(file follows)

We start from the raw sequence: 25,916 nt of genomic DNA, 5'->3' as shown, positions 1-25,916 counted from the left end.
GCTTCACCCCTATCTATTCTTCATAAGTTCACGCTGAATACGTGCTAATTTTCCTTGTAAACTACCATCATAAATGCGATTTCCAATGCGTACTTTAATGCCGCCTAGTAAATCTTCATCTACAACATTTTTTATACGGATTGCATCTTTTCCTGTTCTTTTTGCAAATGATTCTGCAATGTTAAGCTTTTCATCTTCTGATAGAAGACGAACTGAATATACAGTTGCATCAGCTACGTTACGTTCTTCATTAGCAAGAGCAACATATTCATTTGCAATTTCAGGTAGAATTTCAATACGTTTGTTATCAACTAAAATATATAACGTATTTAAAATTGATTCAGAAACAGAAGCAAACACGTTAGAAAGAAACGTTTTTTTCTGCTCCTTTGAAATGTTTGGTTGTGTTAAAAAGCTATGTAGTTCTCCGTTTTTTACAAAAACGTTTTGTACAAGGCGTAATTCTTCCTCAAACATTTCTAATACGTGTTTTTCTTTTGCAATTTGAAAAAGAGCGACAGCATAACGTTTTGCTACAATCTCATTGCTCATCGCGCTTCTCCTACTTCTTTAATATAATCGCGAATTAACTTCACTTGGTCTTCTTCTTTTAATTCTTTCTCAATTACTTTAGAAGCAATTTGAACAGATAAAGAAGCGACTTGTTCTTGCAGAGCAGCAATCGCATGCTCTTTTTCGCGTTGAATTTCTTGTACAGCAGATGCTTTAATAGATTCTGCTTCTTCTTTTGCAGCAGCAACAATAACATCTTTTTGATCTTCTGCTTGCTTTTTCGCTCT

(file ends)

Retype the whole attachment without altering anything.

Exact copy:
We start from the raw sequence: 25,916 nt of genomic DNA, 5'->3' as shown, positions 1-25,916 counted from the left end.
GCTTCACCCCTATCTATTCTTCATAAGTTCACGCTGAATACGTGCTAATTTTCCTTGTAAACTACCATCATAAATGCGATTTCCAATGCGTACTTTAATGCCGCCTAGTAAATCTTCATCTACAACATTTTTTATACGGATTGCATCTTTTCCTGTTCTTTTTGCAAATGATTCTGCAATGTTAAGCTTTTCATCTTCTGATAGAAGACGAACTGAATATACAGTTGCATCAGCTACGTTACGTTCTTCATTAGCAAGAGCAACATATTCATTTGCAATTTCAGGTAGAATTTCAATACGTTTGTTATCAACTAAAATATATAACGTATTTAAAATTGATTCAGAAACAGAAGCAAACACGTTAGAAAGAAACGTTTTTTTCTGCTCCTTTGAAATGTTTGGTTGTGTTAAAAAGCTATGTAGTTCTCCGTTTTTTACAAAAACGTTTTGTACAAGGCGTAATTCTTCCTCAAACATTTCTAATACGTGTTTTTCTTTTGCAATTTGAAAAAGAGCGACAGCATAACGTTTTGCTACAATCTCATTGCTCATCGCGCTTCTCCTACTTCTTTAATATAATCGCGAATTAACTTCACTTGGTCTTCTTCTTTTAATTCTTTCTCAATTACTTTAGAAGCAATTTGAACAGATAAAGAAGCGACTTGTTCTTGCAGAGCAGCAATCGCATGCTCTTTTTCGCGTTGAATTTCTTGTACAGCAGATGCTTTAATAGATTCTGCTTCTTCTTTTGCAGCAGCAACAATAACATCTTTTTGATCTTCTGCTTGCTTTTTCGCTCT